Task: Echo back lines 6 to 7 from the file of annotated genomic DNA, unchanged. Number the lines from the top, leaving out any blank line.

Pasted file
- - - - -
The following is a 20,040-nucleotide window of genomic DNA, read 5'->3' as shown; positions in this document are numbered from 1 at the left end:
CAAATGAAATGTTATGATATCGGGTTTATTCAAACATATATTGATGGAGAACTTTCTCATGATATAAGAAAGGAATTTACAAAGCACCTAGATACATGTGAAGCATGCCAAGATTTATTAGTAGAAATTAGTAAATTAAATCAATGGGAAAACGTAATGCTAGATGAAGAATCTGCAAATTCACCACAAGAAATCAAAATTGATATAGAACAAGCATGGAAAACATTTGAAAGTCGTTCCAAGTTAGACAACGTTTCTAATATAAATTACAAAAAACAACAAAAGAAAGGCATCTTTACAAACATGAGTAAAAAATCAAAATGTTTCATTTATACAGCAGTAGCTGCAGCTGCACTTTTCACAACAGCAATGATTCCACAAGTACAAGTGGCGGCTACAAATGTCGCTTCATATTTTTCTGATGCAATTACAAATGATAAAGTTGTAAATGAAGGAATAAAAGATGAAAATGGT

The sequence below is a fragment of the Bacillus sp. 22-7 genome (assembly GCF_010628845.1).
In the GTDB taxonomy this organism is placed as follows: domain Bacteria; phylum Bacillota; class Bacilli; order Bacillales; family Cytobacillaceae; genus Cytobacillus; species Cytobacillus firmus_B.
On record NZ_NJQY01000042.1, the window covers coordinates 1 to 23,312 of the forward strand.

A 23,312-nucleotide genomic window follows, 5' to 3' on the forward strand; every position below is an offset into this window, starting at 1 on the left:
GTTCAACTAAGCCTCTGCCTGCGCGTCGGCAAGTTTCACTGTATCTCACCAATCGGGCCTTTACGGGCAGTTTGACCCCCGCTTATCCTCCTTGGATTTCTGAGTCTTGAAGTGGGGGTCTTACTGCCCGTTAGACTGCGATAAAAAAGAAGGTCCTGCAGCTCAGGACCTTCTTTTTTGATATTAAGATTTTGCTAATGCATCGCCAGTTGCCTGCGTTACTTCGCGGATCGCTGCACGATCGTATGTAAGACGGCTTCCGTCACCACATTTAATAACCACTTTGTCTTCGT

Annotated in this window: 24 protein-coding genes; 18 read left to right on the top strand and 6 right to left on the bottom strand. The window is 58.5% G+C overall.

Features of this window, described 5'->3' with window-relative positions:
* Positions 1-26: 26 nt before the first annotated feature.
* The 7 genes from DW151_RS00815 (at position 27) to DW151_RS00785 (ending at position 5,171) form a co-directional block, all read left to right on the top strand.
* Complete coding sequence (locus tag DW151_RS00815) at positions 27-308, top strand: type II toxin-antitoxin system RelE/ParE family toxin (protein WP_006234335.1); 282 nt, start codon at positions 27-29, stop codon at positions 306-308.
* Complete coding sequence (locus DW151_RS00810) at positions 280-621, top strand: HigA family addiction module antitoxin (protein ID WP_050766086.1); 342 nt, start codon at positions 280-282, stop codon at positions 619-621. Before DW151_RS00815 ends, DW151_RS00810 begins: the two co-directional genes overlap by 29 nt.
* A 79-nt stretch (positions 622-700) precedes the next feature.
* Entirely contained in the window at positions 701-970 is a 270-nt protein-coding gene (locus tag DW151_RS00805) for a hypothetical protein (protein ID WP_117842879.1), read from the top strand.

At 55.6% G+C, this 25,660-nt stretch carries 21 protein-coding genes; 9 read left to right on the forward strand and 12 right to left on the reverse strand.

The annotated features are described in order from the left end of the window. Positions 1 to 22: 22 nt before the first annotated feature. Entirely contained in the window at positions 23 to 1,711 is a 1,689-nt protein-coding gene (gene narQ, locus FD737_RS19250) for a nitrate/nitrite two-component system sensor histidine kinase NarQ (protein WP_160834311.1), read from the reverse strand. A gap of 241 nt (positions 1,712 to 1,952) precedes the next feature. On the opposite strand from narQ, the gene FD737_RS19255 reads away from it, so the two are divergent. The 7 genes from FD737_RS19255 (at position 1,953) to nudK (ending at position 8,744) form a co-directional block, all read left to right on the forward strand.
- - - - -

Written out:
A 23,312-nucleotide genomic window follows, 5' to 3' on the forward strand; every position below is an offset into this window, starting at 1 on the left:
GTTCAACTAAGCCTCTGCCTGCGCGTCGGCAAGTTTCACTGTATCTCACCAATCGGGCCTTTACGGGCAGTTTGACCCCCGCTTATCCTCCTTGGATTTCTGAGTCTTGAAGTGGGGGTCTTACTGCCCGTTAGACTGCGATAAAAAAGAAGGTCCTGCAGCTCAGGACCTTCTTTTTTGATATTAAGATTTTGCTAATGCATCGCCAGTTGCCTGCGTTACTTCGCGGATCGCTGCACGATCGTATGTAAGACGGCTTCCGTCACCACATTTAATAACCACTTTGTCTTCGT